The committee’s role is to provide you with valuable feedback and recommendations based on these assessment criteria. Ultimately, the decision to implement any suggested improvements or move forward with your invention rests with you as the inventor. The committee’s advice and assistance aim to help you make informed decisions regarding the feasibility and potential success of your invention.

Expectations

Inventors seeking assistance from IAA – VIC are expected to:

  • Collaborate openly.
  • Come prepared and engage actively.
  • Be willing to learn and improve.
  • Be respectful of IAA – VIC’s committee and resources.

    Additional Information

    IAA – VIC assists all inventors, regardless of the stage of development of their invention. However, it is important to note that IAA – VIC schedules assessments once a month and it is important to secure your spot.

    Tips for Inventors

    • Provide a complete and detailed application. Take the time to provide all the necessary information and clearly articulate the key aspects of your invention.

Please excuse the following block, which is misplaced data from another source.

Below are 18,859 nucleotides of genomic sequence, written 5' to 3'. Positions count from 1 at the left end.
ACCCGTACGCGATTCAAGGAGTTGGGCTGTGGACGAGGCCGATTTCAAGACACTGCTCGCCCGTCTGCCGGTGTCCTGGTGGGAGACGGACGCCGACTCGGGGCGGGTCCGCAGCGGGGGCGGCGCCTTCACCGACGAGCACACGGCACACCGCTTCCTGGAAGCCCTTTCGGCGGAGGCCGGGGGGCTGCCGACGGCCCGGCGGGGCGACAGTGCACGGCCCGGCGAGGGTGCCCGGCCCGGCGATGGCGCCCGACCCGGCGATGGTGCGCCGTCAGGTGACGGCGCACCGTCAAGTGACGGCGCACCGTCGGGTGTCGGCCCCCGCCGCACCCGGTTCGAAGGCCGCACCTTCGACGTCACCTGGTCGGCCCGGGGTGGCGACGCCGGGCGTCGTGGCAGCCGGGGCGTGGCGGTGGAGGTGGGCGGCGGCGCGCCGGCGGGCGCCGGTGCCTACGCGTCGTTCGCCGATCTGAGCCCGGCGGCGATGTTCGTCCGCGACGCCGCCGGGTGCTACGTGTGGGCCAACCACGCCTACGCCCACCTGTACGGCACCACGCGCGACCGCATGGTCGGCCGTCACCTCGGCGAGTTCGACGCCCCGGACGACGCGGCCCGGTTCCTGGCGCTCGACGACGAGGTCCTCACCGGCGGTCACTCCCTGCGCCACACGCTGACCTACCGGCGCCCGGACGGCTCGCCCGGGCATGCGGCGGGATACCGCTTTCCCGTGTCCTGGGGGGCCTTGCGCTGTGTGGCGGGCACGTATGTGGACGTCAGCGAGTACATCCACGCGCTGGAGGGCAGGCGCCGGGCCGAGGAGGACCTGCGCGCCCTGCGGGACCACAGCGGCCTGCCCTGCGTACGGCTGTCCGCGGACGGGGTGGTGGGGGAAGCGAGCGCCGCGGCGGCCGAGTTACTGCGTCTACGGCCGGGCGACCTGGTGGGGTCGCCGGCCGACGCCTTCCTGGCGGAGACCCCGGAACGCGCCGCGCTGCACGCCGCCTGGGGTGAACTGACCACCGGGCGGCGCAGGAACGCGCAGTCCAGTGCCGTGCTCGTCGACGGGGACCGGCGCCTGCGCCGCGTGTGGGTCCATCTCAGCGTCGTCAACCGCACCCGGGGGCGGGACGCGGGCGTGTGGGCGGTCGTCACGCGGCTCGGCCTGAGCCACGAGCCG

• Be prepared to discuss your invention with committee members. The committee members will be interested in understanding your invention in detail. Prepare yourself to explain its functionality, uniqueness, and potential impact.
    • Show appreciation for the volunteer efforts of the IAA – VIC committee. Recognize and acknowledge the valuable contributions of the dedicated committee members who are committed to supporting inventors. Express gratitude for their time and expertise.

    The Next Steps

    After having your invention evaluated, the next steps will depend on the outcome of the evaluation and your goals for the invention. Here are some general steps you might take:

    1. Refine the Invention – If the evaluation identifies areas for improvement in your invention, you may want to refine it before moving forward. This could involve making changes to the design, functionality, or features of your invention to make it more marketable.

    2. Protect Your Intellectual Property – If the evaluation confirms that your invention is novel and non-obvious, you may want to pursue a patent to protect your intellectual property. This could involve hiring a patent attorney to file a patent application with the USPTO or another patent office.

    3. Develop a Business Plan – If you plan to bring your invention to market, you may want to develop a business plan that outlines your strategy for marketing, sales, and distribution. This could involve conducting market research, identifying potential customers, and developing a pricing strategy.